On stage/ off stage
Written for Anna Fiorentini Theatre & Film School
A couple of weeks ago we had our annual variety show, in which students from two of our schools had the chance to show off their singing and dancing skills in a real theatre. They had a wonderful time, and so did their parents, grandparents and friends who were in the audience. It’s a great experience for children to have that moment in the spotlight, either by themselves or with their classmates. But most people who come to watch a performance don’t think about what goes on outside of that spotlight. And there are actually a lot of things that need to happen offstage to make sure that the show goes on.
Probably the most noticeable non-acting contributions to a show come from the design team, who are responsible for the set, costumes and makeup. For a small fringe play, these different aspects are often all covered by one person, but big productions will have whole teams working to design and create the look of the show. Their work starts early in the process of putting the production together, because it’s important for the actors to know what the stage and their costumes are going to look like before they start rehearsing. When it’s time to go into the theatre, the set designer and the technicians are responsible for getting the set in place before the show opens. But for the people who deal with costumes and makeup, the real work only starts there. Some shows require lots of changes, and actors might need help to get in and out of their costumes quickly. And let’s not forget about all the hastily safety-pinning a costume in place or sowing on buttons that happens during the performance! Makeup and wigs can be a lot of work as well: just think of a show like The Lion King. Sometimes actors are taught to do their own makeup, like in Cats, because it would take too many people to get everyone in their full makeup on time. All of this happens in the dressing rooms before curtain up, and makeup artists often have work during the show as well, doing touch ups or helping actors change wigs.
What’s usually less noticeable is all the technical work that goes into a production. Again, this depends on if you’re talking about a one-woman-show happening above a pub or a big West End musical, but there are a few elements everyone who wants to put on a show needs to think about. Light, obviously, is very important, not just so the audience can see what’s happening on stage, but also to get across a certain mood or to signal a different time of day. It’s the same with sound: the minimum is making sure the audience can hear the actors, but it can also include special sound effects. In a show with live music, the sound technicians need to be careful that the total mix of the different instruments and voices sounds good too. And when you have a big cast, part of the job can be helping the actors clip their microphone and transmitter to their clothes, and changing the microphones from one actor to the other. Set changes are also part of technical side of the show, especially when they use something called the fly system. Traditionally, bigger theatres have a row of metal rods suspended above the stage where the audience can’t see them. Among other things, these are used to hang pieces of scenery from. That way, set pieces can be lowered onto the stage when they’re needed, and pulled out of sight quickly. So, altogether there’s a lot of technical activity going on backstage during the show, and it’s the job of the stage manager to make sure this all happens at the right time. The stage manager sits in the wings with a script and a headset, giving instructions to the people who operate the lights, the sound and the flies. They also announce when the actors need to come to the stage for the start of the show, so it’s a very important job.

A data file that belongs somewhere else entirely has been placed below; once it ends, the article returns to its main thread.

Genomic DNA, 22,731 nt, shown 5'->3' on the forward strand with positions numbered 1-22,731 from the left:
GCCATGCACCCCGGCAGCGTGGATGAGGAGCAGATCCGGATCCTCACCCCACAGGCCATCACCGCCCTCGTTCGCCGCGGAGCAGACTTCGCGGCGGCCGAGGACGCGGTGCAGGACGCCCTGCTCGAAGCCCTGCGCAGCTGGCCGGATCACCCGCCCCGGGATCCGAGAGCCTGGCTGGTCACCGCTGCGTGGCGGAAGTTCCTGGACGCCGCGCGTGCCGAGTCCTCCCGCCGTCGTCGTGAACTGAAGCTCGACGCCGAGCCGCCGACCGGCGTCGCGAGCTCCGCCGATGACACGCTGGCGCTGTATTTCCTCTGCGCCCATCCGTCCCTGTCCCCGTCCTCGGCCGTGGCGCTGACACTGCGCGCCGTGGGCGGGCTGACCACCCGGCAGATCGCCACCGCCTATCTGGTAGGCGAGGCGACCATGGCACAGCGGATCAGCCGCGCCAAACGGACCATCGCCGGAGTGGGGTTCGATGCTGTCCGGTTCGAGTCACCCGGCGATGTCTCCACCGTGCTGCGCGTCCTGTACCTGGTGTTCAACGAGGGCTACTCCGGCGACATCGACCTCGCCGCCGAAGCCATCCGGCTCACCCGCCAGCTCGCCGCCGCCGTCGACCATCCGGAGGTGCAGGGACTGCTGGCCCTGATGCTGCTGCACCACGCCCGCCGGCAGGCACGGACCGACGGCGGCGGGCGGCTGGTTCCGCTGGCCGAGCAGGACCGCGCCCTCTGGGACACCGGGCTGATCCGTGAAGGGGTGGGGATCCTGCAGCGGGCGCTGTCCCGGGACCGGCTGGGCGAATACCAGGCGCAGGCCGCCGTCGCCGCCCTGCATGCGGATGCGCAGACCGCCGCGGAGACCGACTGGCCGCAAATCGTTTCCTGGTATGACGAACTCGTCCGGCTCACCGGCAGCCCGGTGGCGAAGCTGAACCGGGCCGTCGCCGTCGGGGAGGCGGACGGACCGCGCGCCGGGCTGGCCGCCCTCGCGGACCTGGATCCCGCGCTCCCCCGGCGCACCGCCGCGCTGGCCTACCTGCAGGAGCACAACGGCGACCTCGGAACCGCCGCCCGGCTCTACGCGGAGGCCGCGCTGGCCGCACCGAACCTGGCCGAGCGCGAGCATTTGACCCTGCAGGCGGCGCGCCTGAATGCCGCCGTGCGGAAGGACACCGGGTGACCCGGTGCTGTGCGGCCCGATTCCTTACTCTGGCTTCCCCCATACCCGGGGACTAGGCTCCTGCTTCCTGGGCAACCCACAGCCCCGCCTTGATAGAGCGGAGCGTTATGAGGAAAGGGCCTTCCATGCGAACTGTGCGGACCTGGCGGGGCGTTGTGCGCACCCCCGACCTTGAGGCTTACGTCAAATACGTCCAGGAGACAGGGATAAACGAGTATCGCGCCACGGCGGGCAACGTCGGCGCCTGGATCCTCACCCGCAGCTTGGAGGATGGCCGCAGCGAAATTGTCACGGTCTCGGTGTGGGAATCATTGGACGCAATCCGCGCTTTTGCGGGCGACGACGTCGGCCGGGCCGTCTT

As you can tell, there is a lot happening during a performance apart from the things you see on stage. The backstage is just as exciting a place to be!